March 30-November 3, 2019
John James Audubon: Obsession Untamed colorfully explores the naturalist’s relentless pursuit of the birds of America and his singular determination in seeing his beautiful artworks published. In 1820 Audubon embarked on what would become his life’s work as “portraitist of all the birds of America.” This witness to America’s Heroic Age translated his obsession into a successful business venture that resulted in arguably the most enduring images associated with the modern conservation movement. His role as a frontiersman capturing a then-young America’s wilderness while traveling the principal interior flyway along the Mississippi epitomizes the spirit of the age.
John James Audubon (1785-1851) was born in Haiti (then the French colony of Saint-Domingue) the youngest of four sons of a French Navy Lieutenant and his mistress. In 1803 an 18-year-old Audubon was sent to his father’s estate “Mill Grove” twenty miles from Philadelphia, PA largely to avoid fighting in the Napoleonic Wars. This would serve as his introduction to wildlife that dominated his professional pursuits in eventually creating both Birds of America and his published work on mammals, The Viviparous Quadrupeds of North America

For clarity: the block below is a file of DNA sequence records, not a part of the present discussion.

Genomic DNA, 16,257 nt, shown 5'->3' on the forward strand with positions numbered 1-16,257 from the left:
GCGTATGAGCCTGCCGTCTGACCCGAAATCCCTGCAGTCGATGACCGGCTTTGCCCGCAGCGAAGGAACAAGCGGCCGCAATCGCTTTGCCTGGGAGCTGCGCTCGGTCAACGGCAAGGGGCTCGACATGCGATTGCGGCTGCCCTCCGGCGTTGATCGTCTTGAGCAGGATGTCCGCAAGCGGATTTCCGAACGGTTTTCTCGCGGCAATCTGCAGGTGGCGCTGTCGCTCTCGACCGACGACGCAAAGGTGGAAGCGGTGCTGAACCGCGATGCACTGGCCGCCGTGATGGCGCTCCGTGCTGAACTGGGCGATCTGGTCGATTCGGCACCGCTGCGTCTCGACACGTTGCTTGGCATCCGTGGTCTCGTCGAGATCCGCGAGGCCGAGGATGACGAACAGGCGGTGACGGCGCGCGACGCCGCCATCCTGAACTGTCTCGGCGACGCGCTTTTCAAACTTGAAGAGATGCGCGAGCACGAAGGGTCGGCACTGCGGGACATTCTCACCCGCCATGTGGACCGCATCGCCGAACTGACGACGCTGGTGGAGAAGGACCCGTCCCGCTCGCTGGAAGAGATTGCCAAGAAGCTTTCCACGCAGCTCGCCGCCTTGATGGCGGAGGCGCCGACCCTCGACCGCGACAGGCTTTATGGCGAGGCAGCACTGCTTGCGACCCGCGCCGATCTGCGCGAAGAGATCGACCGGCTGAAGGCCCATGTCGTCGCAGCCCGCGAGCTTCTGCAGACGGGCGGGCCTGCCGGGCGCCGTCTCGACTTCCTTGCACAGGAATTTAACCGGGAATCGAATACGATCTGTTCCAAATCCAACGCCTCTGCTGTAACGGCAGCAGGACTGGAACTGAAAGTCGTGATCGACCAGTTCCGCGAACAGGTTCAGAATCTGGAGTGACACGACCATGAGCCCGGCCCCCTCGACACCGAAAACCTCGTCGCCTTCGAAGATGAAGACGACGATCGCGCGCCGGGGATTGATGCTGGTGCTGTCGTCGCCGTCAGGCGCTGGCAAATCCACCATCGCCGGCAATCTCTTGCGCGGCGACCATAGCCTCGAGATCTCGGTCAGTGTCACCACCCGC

. In Birds of America
he succeeded in originating his own artistic style—that of the living bird in action and in its natural habitat. His influence in both ornithology and natural history endure to this day.
The exhibition draws upon the Preservation Society’s collections as well as significant loans from private collections and institutions. Highlights include over 20 beautifully framed hand colored double elephant folio-sized aquatints from Birds of America
, exquisite ladies hats and fans illustrating the early-20th-century craze for feathers that lead to initial conservation efforts, as well as Audubon’s life mask and snuff box.